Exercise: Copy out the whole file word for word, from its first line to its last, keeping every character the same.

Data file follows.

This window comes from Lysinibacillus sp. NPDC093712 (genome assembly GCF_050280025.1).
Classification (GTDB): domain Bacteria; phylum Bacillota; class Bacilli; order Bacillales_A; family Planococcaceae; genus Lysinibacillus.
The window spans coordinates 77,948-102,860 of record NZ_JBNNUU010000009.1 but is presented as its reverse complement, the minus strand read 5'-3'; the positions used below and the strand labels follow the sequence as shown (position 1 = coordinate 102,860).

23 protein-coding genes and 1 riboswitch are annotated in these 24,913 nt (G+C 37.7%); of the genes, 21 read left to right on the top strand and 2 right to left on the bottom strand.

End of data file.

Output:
This window comes from Lysinibacillus sp. NPDC093712 (genome assembly GCF_050280025.1).
Classification (GTDB): domain Bacteria; phylum Bacillota; class Bacilli; order Bacillales_A; family Planococcaceae; genus Lysinibacillus.
The window spans coordinates 77,948-102,860 of record NZ_JBNNUU010000009.1 but is presented as its reverse complement, the minus strand read 5'-3'; the positions used below and the strand labels follow the sequence as shown (position 1 = coordinate 102,860).

23 protein-coding genes and 1 riboswitch are annotated in these 24,913 nt (G+C 37.7%); of the genes, 21 read left to right on the top strand and 2 right to left on the bottom strand.